Here in the US, it’s Thanksgiving, a day of eating lots of food,
watching football, and sometimes, just sometimes, expressing gratitude
and giving thanks for those things that make life wonderful.
Here are the things I’m grateful for in late 2007, in no
particular order after the first.
Google’s project hosting
service has been a godsend. It’s changed the way I do open
source projects. It has leapfrogged SourceForge for ease of
maintenance, and the bug tracker trumps RT
for CPAN that we’ve been using for so long. Add that to the
integration with Google Groups which makes it trivial to create
mailing lists, and it’s at the tops of my list for 2007. I can’t
say enough good about it.
The readers of Perlbuzz
Eleven weeks ago, Skud and I started this little website called
Perlbuzz as an alternative to
the “more traditional outlets” for news in the Perl world. The
response has been tremendous. We get 600 RSS readers every day,
and have had over 10,000 unique visitors in that time. It makes
me happy that our little venture is used and appreciated by the
It’s been over a year in the making, but the new version of the crucial
Test::Harness 3.0 means more flexibility for module authors, and
lots of UI improvements for people who just want to run prove
and make test.
MJD is so much a fixture in Perl it’s easy to forget that he’s
there. For 2007, though, never mind all the things he’s done for
Perl in the past, or the hours I’ve spent being enthralled in talks
of his. His Universe Of Discourse
blog is the single most intelligent blog out there, and sometimes
it just happens to be about Perl.
Was Andy Armstrong always around, or did I just not notice? His
time and dedication spent on climbing on board with Ovid and Schwern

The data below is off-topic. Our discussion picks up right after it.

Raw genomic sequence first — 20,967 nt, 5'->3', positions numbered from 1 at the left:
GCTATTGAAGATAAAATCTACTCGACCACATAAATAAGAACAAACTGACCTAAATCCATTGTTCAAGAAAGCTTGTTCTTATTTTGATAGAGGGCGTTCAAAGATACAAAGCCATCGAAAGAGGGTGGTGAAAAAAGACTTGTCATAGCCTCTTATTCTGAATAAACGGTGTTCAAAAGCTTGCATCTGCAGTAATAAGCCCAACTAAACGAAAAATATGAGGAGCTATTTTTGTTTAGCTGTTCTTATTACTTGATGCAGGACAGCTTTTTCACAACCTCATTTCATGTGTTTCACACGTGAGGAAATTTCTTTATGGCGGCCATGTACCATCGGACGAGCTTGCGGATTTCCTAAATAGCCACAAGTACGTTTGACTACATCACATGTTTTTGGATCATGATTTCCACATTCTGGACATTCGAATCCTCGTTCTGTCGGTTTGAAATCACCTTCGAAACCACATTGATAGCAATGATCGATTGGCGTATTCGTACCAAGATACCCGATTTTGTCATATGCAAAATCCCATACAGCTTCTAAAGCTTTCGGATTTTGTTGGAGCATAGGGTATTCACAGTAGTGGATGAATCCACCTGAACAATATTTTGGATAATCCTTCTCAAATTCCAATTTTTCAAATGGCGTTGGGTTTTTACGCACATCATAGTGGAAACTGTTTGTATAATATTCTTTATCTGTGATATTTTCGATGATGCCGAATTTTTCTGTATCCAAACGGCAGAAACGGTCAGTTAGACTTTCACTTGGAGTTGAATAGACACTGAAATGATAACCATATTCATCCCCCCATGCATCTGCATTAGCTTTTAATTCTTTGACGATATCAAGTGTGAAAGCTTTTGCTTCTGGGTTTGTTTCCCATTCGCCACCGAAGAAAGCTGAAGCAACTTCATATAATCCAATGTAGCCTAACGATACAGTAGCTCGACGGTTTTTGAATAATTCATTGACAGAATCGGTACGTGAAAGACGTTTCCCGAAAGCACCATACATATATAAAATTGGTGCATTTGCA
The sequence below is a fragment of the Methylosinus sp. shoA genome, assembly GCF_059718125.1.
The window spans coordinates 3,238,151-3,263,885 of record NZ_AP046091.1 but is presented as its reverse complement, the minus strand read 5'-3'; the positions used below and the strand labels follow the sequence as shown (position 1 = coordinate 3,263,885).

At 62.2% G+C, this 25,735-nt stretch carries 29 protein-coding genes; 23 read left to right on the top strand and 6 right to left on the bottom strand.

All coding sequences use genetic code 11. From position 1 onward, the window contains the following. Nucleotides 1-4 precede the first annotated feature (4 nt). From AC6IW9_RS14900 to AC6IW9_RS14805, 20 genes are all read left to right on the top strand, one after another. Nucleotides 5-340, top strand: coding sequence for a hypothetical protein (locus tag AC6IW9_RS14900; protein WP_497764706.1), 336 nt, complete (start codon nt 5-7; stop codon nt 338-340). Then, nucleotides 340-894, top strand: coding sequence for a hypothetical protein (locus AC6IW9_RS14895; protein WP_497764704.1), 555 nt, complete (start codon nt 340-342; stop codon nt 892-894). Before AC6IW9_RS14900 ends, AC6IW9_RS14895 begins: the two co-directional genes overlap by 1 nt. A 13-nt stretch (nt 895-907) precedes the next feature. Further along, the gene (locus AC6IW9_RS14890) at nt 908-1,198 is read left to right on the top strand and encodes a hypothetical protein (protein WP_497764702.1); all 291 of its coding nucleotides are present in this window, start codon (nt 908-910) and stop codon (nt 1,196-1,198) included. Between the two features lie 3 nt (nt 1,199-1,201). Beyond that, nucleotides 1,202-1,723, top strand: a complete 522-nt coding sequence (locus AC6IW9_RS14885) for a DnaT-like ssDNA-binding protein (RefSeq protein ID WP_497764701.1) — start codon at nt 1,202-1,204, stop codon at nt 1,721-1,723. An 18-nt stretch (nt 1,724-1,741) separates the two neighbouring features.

and the rest of the Test::Harness 3.0 crew has been invaluable in
getting it out. Plus, he’s a really swell guy anyway.
When I finally despaired of the amount of time and frustration
it took to organize content for Chicago.pm‘s Wheaton meetings,
Dave Hoover stepped up and volunteered to take it over. I’m thankful,
but not as much as I hope the other Chicago.pm folks are.
I’m all about having the machine keep an eye out for the stupid things
we do, and the goodness of Perl::Critic
is always impressive. You won’t like everything Perl::Critic says about your code,
but that’s OK. It’s an entire framework for enforcing good Perl
The Perl Community in general
The Perl community is populated by some tremendous folks. Some
names are more known than others, but these people help make daily
Perl life better for me. In no particular order, I want to single
out Pete Krawczyk, Kent Cowgill, Elliot Shank, Liz Cortell, Jason
Crome, Yaakov Sloman, Michael Schwern, Andy Armstrong, Ricardo
Signes, Julian Cash, Jim Thomason, chromatic, Chris Dolan, Adam
Kennedy, Josh McAdams and of course Kirrily Robert. If you think
you should be on this list, you’re probably right, and I just forgot.
My wife, Amy Lester
Because even if she doesn’t understand this part of my life, she
at least understands its importance to me.
I’d love to hear back from any readers about what they’re thankful for. I’m thinking about having a regular “Love Letters to Perl” column where people write about what they love in Perl.